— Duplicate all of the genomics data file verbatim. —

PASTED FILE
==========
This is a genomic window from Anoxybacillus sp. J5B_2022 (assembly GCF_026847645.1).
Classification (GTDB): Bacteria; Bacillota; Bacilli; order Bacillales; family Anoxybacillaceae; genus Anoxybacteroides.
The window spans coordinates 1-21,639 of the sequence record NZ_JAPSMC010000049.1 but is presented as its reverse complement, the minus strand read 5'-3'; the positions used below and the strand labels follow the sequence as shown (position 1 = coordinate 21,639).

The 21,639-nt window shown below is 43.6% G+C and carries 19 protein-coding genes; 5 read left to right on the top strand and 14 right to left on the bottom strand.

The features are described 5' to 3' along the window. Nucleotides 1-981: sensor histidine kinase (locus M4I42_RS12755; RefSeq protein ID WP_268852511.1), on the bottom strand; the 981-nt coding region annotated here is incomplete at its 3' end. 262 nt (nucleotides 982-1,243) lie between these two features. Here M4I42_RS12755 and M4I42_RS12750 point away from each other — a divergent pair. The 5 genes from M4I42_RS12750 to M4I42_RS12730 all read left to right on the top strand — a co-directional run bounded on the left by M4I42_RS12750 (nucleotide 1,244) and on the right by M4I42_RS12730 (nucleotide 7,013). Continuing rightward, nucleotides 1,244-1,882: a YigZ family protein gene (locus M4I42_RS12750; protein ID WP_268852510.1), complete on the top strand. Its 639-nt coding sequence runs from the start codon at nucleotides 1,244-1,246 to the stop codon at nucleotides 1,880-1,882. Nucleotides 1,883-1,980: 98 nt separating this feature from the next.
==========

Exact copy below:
This is a genomic window from Anoxybacillus sp. J5B_2022 (assembly GCF_026847645.1).
Classification (GTDB): Bacteria; Bacillota; Bacilli; order Bacillales; family Anoxybacillaceae; genus Anoxybacteroides.
The window spans coordinates 1-21,639 of the sequence record NZ_JAPSMC010000049.1 but is presented as its reverse complement, the minus strand read 5'-3'; the positions used below and the strand labels follow the sequence as shown (position 1 = coordinate 21,639).

The 21,639-nt window shown below is 43.6% G+C and carries 19 protein-coding genes; 5 read left to right on the top strand and 14 right to left on the bottom strand.

The features are described 5' to 3' along the window. Nucleotides 1-981: sensor histidine kinase (locus M4I42_RS12755; RefSeq protein ID WP_268852511.1), on the bottom strand; the 981-nt coding region annotated here is incomplete at its 3' end. 262 nt (nucleotides 982-1,243) lie between these two features. Here M4I42_RS12755 and M4I42_RS12750 point away from each other — a divergent pair. The 5 genes from M4I42_RS12750 to M4I42_RS12730 all read left to right on the top strand — a co-directional run bounded on the left by M4I42_RS12750 (nucleotide 1,244) and on the right by M4I42_RS12730 (nucleotide 7,013). Continuing rightward, nucleotides 1,244-1,882: a YigZ family protein gene (locus M4I42_RS12750; protein ID WP_268852510.1), complete on the top strand. Its 639-nt coding sequence runs from the start codon at nucleotides 1,244-1,246 to the stop codon at nucleotides 1,880-1,882. Nucleotides 1,883-1,980: 98 nt separating this feature from the next.